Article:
Nik.Birur - 27 days ago 5

Python Question

I am very new to Python and i am trying my best to learn Python. I have been trying to implement a community detection algorithm that i came across and i would really appreciate if i could get help from anyone here.

I have a **defaultdict(list)**, my input, which looks like :

`input = [('B', ['D']), ('D', ['E']), ('F', ['E']), ('G', ['D', 'F'])]`

Here,

I am trying to create a dictionary with

`output = [(('A', 'B'), 1.0), (('B', 'C'), 1.0), (('B', 'D'), 3.0), (('D', 'E'), 4.5), (('D', 'G'), 0.5), (('E', 'F'), 1.5), (('F', 'G'), 0.5)]`

In the above output, the key is a tuple which represents an edge in the input. For ex : ('A' , 'B') represents an edge between A and B and the int value is something that i calculate.

I would love to know know how this can be done.

I have tried the following:

1)

`edges = []`

for node,parents in input.items():

for p in sorted(parents):

tup = (node,p)

tup = sorted(tup)

edges.append(tup)

/*output of the above line: [['E', 'F'], ['D', 'E'], ['A', 'B'], ['B', 'C'], ['B', 'D'], ['D', 'G'], ['F', 'G']]*/

And then i thought i will pull values from this list to a dict. Obviously, i got a dict with

2)

`edges = {}`

for node,parents in node2parents.items():

for p in sorted(parents):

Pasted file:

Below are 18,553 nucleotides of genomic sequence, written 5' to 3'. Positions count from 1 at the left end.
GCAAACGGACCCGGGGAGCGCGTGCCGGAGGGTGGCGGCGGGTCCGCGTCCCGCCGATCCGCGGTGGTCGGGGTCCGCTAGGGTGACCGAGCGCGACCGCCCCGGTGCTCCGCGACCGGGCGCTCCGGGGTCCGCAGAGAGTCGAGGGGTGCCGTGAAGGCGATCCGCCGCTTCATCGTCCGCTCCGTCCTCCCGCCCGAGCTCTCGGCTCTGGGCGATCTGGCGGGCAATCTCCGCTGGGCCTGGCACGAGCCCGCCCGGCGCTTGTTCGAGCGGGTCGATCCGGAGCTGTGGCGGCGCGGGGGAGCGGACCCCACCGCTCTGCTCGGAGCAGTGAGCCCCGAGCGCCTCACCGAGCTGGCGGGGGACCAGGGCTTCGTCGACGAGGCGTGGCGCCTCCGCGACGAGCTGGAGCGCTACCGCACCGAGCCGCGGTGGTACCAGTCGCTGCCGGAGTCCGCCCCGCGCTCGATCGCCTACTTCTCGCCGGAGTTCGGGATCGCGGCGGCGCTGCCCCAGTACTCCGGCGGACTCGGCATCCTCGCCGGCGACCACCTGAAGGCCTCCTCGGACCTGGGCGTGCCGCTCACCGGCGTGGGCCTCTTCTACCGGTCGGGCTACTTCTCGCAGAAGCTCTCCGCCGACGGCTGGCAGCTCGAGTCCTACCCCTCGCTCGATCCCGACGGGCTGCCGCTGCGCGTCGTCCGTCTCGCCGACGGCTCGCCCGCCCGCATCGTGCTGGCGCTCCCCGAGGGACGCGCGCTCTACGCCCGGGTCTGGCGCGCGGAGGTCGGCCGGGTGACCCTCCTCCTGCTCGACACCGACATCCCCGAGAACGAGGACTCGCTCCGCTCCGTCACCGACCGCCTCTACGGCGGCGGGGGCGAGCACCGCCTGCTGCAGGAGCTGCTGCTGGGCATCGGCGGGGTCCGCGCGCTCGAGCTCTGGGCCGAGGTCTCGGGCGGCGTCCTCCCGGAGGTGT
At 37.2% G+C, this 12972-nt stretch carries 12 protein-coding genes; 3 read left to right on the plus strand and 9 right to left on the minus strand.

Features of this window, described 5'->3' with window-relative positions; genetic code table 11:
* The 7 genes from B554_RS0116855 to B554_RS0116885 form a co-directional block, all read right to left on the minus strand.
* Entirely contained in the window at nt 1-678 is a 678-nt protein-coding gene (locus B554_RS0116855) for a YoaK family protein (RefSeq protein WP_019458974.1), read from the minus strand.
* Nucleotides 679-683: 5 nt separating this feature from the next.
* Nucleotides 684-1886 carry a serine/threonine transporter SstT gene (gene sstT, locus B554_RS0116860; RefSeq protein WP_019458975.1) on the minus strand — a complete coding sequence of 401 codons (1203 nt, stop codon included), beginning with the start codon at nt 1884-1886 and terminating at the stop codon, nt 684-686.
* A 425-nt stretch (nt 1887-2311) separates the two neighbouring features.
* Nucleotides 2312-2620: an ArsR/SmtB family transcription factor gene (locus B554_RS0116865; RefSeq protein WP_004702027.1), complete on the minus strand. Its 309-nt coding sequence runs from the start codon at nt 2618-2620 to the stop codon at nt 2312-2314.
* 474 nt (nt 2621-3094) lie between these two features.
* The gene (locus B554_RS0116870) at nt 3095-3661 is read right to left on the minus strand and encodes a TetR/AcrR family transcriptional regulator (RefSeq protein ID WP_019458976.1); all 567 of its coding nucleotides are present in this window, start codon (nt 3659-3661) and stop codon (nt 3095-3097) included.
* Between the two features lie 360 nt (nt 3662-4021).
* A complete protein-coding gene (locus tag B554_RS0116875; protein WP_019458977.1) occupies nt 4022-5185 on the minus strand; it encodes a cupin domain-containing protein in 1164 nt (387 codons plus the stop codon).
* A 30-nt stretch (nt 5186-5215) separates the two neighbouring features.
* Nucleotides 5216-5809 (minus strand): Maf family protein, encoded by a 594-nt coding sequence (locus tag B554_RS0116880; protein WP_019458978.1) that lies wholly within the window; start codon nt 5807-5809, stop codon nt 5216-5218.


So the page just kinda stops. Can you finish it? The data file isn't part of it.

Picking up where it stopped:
t = (node,p)

t = sorted(t)

edges[t] = 0

On executing the above, i got a

I have tried few other ways, but none proved to be successful. It would be great if someone could help me learn how i could do this.

PS : I would have posted evidences of more "failed" efforts of mine, but i dint want to waste your time by making you go through all the stupid ways i have been trying to accomplish my goals. Also, i googled and tried if i could find an answer to my question. Though there were countless possible solutions, i still failed to implement the logic successfully. I am honestly trying to learn Python and it would be great if you could push me in the right direction.

Answer

`sorted`

returns a new sorted `list`

, regardless of the input's type. If you want the result to be a sorted `tuple`

, just wrap the `sorted`

call in the `tuple`

constructor:

```
t = tuple(sorted(t))
```

For Python built-in types, only immutable types (e.g. `int`

, `str`

, or `tuple`

s and `frozenset`

s containing only other immutable types) are suitable for use as keys in `dict`

s and values in `set`

/`frozenset`

s, which is why preserving the `tuple`

type is important; `list`

is mutable, and to avoid a sticky situation where a mutable object like a `list`

is added to a `dict`

, then changed (so suddenly the hash and equality comparisons for it don't correspond to where it was bucketed), rendering it unfindable and violating the `dict`

assumptions, they prohibit using mutable built-in types completely.

Source (Stackoverflow)

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